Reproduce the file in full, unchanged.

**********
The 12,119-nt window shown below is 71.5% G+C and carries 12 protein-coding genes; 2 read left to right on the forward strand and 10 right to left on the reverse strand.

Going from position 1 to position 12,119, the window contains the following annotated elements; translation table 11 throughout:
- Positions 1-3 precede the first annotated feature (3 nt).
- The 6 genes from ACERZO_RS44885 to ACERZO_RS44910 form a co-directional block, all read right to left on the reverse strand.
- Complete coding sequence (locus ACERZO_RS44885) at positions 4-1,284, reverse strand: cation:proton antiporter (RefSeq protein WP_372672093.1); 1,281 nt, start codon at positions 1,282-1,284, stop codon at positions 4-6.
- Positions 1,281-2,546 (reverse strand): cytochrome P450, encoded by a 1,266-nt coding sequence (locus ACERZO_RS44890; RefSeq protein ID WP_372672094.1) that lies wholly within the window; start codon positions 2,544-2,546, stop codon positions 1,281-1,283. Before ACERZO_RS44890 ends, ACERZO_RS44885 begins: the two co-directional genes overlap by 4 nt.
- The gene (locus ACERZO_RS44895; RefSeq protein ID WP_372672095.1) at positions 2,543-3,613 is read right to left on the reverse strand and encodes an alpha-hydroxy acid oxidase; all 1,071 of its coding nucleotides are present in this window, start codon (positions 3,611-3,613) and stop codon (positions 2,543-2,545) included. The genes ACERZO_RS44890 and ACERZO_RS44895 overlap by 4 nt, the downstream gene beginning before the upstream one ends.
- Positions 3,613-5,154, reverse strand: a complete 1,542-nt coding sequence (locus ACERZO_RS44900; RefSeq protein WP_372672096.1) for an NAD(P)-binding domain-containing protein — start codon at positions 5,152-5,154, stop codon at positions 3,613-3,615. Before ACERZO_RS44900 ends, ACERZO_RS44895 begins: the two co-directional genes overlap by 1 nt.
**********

The 12,119-nt window shown below is 71.5% G+C and carries 12 protein-coding genes; 2 read left to right on the forward strand and 10 right to left on the reverse strand.

Going from position 1 to position 12,119, the window contains the following annotated elements; translation table 11 throughout:
- Positions 1-3 precede the first annotated feature (3 nt).
- The 6 genes from ACERZO_RS44885 to ACERZO_RS44910 form a co-directional block, all read right to left on the reverse strand.
- Complete coding sequence (locus ACERZO_RS44885) at positions 4-1,284, reverse strand: cation:proton antiporter (RefSeq protein WP_372672093.1); 1,281 nt, start codon at positions 1,282-1,284, stop codon at positions 4-6.
- Positions 1,281-2,546 (reverse strand): cytochrome P450, encoded by a 1,266-nt coding sequence (locus ACERZO_RS44890; RefSeq protein ID WP_372672094.1) that lies wholly within the window; start codon positions 2,544-2,546, stop codon positions 1,281-1,283. Before ACERZO_RS44890 ends, ACERZO_RS44885 begins: the two co-directional genes overlap by 4 nt.
- The gene (locus ACERZO_RS44895; RefSeq protein ID WP_372672095.1) at positions 2,543-3,613 is read right to left on the reverse strand and encodes an alpha-hydroxy acid oxidase; all 1,071 of its coding nucleotides are present in this window, start codon (positions 3,611-3,613) and stop codon (positions 2,543-2,545) included. The genes ACERZO_RS44890 and ACERZO_RS44895 overlap by 4 nt, the downstream gene beginning before the upstream one ends.
- Positions 3,613-5,154, reverse strand: a complete 1,542-nt coding sequence (locus ACERZO_RS44900; RefSeq protein WP_372672096.1) for an NAD(P)-binding domain-containing protein — start codon at positions 5,152-5,154, stop codon at positions 3,613-3,615. Before ACERZO_RS44900 ends, ACERZO_RS44895 begins: the two co-directional genes overlap by 1 nt.